Dimensions: Length: 180.5 cm, Width: 17.6 cm, Dep: 3.3 cm Provenance: Donor: Heirs of David Kimball (1899)
Thankfully, this paddle was chosen to be part of the ongoing exhibit The Legacy of Penobscot Canoes: A View from the River (through April 2016) where the other side was put on display. This second side of the paddle blade has a different, more complex double curve motif which was captured by some online friends and sent my way.
Photo Courtesy of John Fitzgerald and; Rob Stevens
The blade shape on the original and my left-over blank are quite different, but I set to work, free handing some double curves inspired by this new pattern. The blurry picture below shows what I came up with before the burning process started.
A nice weekend of bourbon drinking and pyrography and this is the result so far. Still some touch-up needed here and there and some oiling, but with some lovely snowfall finally happening this winter, I took some photos outside.
Decoration so far
More pics to follow when this thing is finally oiled and hopefully being used in the spring.
July 2016 update: Paddle has been oiled. Check that short post here.
Nick Dillingham of Black Thunder Studio makes a variety of heritage utility pieces and functional woodcraft. Among his many skills is his artistry with basket making and mocotaugans. Nick has also carved a variety of canoe paddles including this triple set which appears on his webpage.
The decoration's origin may be much earlier still. Tim Kent's marvelous publication, Birchbark Canoes of the Fur Trade features an illustration of some paddles that were made in New France to accompany a souvenir canoe model. The third paddle from the left features this serpentine patten with the scalloped border.
It seems these are the paddles made for the souvenir model "Chartres Canoe" dated to 1672, at the Musée des Beaux-arts in Chartres, France.
Browsing through Black Thunder Studio's Facebook page also showed a few closeup photos of one of Nick's other carved paddles with wonderful scalloped grip and beautiful decoration along the shoulder's of the blade.
For anyone interested in learning from this gifted craftsman, Nick is holding a paddle carving workshop on April 23rd on Lake Olga in Manistee National Forest in Cadillac, Michigan. Further details can be found in his post here.
The Toronto Public Library has a flickr page documented some works in their Special Collections. While browsing around, I came across a brighter version of Krieghoff's original oil painting. This one is a lithograph redone with watercolours.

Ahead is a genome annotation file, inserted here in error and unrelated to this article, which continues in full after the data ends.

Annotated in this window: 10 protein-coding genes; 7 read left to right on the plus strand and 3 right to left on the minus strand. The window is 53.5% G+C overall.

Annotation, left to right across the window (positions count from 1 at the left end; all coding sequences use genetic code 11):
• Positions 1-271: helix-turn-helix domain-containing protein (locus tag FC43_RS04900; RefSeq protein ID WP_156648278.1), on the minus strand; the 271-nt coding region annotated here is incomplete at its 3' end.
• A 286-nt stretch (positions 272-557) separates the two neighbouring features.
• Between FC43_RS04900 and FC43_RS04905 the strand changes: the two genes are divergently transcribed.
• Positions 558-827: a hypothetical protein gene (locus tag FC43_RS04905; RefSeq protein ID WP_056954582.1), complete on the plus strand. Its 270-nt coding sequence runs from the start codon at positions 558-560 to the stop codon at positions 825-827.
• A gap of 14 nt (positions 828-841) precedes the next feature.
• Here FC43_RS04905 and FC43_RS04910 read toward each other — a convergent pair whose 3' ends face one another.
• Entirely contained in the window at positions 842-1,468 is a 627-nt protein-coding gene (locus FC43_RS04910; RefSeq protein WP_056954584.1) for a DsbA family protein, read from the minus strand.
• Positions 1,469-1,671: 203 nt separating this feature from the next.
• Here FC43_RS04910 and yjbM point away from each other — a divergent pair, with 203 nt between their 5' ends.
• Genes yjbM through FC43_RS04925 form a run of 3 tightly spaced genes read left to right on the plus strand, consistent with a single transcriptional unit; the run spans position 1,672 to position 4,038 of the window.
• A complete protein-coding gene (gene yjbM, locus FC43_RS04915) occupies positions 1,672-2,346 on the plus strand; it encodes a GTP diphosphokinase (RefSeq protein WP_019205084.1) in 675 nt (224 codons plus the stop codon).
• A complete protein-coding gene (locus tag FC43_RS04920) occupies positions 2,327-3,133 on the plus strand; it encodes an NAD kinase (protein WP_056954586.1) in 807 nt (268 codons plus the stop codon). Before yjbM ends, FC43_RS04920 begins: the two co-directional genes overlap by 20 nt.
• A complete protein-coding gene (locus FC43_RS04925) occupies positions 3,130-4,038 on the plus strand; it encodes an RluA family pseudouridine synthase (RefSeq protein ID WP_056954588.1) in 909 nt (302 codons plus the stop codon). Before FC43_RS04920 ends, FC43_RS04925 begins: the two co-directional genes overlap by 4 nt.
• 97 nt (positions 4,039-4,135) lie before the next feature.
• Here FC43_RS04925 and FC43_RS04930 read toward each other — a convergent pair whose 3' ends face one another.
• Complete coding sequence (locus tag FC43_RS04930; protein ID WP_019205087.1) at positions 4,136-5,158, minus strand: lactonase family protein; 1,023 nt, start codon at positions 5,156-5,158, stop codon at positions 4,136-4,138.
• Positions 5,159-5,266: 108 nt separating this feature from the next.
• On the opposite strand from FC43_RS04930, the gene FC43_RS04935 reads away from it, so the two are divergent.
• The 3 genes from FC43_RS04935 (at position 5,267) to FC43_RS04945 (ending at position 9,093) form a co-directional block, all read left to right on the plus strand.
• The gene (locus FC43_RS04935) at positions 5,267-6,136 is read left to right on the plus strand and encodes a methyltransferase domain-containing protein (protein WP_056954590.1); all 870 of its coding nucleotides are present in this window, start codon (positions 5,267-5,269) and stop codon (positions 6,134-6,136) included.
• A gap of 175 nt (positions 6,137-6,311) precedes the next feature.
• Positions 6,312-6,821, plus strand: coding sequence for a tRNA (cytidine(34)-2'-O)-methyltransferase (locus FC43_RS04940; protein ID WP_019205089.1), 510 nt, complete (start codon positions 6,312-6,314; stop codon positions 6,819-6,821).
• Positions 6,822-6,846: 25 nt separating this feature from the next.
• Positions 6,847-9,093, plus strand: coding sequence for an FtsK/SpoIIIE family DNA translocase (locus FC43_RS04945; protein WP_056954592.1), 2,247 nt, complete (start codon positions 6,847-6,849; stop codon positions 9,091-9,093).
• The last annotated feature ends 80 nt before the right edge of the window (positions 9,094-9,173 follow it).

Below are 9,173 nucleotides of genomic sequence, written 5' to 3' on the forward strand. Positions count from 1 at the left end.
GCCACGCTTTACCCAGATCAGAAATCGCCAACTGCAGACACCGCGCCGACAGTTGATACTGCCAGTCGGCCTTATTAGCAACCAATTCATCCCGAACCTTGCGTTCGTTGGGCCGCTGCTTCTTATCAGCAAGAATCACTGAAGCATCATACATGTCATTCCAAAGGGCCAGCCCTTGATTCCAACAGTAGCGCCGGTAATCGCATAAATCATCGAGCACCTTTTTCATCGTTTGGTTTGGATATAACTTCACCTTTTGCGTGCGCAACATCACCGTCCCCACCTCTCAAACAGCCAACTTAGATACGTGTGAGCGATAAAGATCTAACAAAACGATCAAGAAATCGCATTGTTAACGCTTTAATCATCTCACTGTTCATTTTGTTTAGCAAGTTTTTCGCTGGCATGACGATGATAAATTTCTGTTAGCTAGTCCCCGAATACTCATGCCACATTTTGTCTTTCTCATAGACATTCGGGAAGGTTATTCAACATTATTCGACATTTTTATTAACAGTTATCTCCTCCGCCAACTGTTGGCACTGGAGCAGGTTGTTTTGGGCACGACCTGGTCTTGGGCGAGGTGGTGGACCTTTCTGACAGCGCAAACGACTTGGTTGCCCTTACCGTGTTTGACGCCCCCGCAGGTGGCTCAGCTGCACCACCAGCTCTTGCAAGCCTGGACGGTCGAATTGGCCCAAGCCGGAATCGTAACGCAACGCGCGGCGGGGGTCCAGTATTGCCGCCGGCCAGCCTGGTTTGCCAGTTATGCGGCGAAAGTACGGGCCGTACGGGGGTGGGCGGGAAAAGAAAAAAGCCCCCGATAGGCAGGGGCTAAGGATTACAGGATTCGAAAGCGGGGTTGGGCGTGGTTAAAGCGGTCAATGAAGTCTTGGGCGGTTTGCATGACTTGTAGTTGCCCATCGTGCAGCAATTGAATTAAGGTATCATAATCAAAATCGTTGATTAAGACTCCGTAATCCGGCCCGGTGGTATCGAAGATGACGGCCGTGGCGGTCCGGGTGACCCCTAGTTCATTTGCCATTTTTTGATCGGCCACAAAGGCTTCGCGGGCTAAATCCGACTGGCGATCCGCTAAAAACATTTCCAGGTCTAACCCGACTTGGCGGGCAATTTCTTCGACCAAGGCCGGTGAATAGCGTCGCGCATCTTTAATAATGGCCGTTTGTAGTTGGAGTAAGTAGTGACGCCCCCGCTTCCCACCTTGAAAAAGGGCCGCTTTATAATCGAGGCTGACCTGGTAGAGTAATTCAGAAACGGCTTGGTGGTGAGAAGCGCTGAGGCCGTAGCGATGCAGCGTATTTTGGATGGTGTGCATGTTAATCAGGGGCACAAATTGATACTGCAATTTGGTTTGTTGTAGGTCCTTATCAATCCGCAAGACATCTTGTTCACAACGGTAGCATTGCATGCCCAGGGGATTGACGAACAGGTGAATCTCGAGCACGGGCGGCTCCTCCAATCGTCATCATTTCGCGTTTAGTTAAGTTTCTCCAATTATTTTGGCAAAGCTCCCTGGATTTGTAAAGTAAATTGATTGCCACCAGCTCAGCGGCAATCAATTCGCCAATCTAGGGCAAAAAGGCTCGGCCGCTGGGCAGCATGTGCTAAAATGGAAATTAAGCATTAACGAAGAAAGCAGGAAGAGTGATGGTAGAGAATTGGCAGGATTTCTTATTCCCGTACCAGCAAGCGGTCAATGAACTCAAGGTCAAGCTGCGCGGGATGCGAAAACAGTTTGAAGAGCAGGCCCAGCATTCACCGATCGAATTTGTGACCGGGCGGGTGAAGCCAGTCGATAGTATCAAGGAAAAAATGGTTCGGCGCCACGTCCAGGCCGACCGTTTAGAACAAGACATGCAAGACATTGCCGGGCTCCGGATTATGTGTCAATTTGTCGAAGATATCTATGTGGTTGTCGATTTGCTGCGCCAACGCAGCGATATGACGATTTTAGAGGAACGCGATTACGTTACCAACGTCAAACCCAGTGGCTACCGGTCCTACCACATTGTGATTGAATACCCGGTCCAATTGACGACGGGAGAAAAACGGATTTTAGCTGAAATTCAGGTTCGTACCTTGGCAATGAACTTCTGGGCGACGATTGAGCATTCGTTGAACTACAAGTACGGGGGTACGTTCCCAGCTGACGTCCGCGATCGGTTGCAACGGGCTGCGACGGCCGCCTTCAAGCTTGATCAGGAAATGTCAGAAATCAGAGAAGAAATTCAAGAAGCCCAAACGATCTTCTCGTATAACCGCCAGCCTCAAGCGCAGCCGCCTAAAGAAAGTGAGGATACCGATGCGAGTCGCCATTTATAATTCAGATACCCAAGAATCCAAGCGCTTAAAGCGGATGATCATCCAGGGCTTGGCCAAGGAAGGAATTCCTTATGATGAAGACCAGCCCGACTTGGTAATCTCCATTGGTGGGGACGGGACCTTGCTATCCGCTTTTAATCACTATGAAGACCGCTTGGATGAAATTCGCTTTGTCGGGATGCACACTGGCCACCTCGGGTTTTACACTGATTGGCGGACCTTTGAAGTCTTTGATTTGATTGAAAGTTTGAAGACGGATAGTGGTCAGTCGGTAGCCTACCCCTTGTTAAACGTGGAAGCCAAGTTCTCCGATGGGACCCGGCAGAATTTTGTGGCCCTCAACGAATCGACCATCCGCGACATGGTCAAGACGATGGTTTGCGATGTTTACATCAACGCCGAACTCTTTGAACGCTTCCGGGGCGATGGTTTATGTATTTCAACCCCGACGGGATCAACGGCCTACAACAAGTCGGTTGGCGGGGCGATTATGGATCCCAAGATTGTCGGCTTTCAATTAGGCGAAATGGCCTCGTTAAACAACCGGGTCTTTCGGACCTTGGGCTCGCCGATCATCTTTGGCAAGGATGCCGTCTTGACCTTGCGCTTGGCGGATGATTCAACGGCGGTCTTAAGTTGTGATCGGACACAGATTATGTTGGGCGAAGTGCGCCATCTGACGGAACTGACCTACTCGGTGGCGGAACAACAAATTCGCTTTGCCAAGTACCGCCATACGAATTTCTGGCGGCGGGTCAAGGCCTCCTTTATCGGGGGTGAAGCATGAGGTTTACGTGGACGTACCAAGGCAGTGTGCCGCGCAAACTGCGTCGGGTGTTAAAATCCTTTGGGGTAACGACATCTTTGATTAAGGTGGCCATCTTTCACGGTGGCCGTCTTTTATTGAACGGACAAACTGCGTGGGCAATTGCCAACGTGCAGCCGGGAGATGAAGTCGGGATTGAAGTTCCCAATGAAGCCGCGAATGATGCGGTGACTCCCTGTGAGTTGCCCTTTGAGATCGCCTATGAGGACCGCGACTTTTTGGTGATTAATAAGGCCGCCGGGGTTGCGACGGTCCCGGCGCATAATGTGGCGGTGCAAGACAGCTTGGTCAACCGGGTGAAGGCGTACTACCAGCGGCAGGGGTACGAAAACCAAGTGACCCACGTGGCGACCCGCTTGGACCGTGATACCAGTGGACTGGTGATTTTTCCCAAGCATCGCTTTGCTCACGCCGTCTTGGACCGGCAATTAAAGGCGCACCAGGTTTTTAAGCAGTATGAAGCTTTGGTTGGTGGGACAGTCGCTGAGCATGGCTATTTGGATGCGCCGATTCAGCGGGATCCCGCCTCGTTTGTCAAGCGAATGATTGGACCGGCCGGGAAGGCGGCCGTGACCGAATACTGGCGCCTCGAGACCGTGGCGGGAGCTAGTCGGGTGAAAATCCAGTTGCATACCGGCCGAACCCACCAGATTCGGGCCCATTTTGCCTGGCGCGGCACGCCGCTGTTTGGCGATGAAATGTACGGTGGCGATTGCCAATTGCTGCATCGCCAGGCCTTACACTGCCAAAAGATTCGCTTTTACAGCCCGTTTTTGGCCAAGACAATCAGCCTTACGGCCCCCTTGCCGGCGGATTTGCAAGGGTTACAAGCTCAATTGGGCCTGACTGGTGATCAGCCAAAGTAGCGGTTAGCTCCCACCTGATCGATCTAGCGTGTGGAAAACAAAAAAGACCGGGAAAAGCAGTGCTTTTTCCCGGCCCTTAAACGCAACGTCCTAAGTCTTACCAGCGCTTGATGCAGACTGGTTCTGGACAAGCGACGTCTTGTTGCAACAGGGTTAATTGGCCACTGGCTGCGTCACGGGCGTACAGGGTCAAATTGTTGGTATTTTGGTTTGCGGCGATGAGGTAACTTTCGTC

Indian Wigwam in Lower Canada (1848)
Lithograph, hand-coloured with water colours.
Creator: Cornelius Krieghoff, 1815-1872
Contributors:Thomas Kammerer; Andreas Borum, 1799-1853
Paddle maker Luke McNair has been quite busy as of late making some mocotaugans / crooked knives. The blades are made from O1 tool steel and shaped by hand with files! Each of the handles are carved the traditional way with an axe plus knife and then finally burnish with antler. The right handed knife shown below was a present for a friend. It features a carving of her dog that always crosses his paws. What a great way to personalize a knife handle!
This left handed knife with the initials “E.S.” was carved as a gift for Elspeth Soper who also built a Cree style canvas canoe and documented it well on her blog. Both this handles and the previous were carved from Rowan (also known as Mountain-Ash), which Luke collected from a fallen tree a while ago.
This final knife is one Luke deservedly made for myself. The handle is spalted beech.
Beautiful work Luke! Don't go disappearing under a mountain of wood shavings!
I'm an avid canoeist and general "outdoorsy type" guy with a bit of an artistic side. Recently started this hobby of making custom canoe paddles after my disappointing experience with most commercial brands. This site documents various styles of single blade canoe paddles I've made or researched as well as other canoe related info I've stumbled across on my internet wanderings. Hope you enjoy your visit.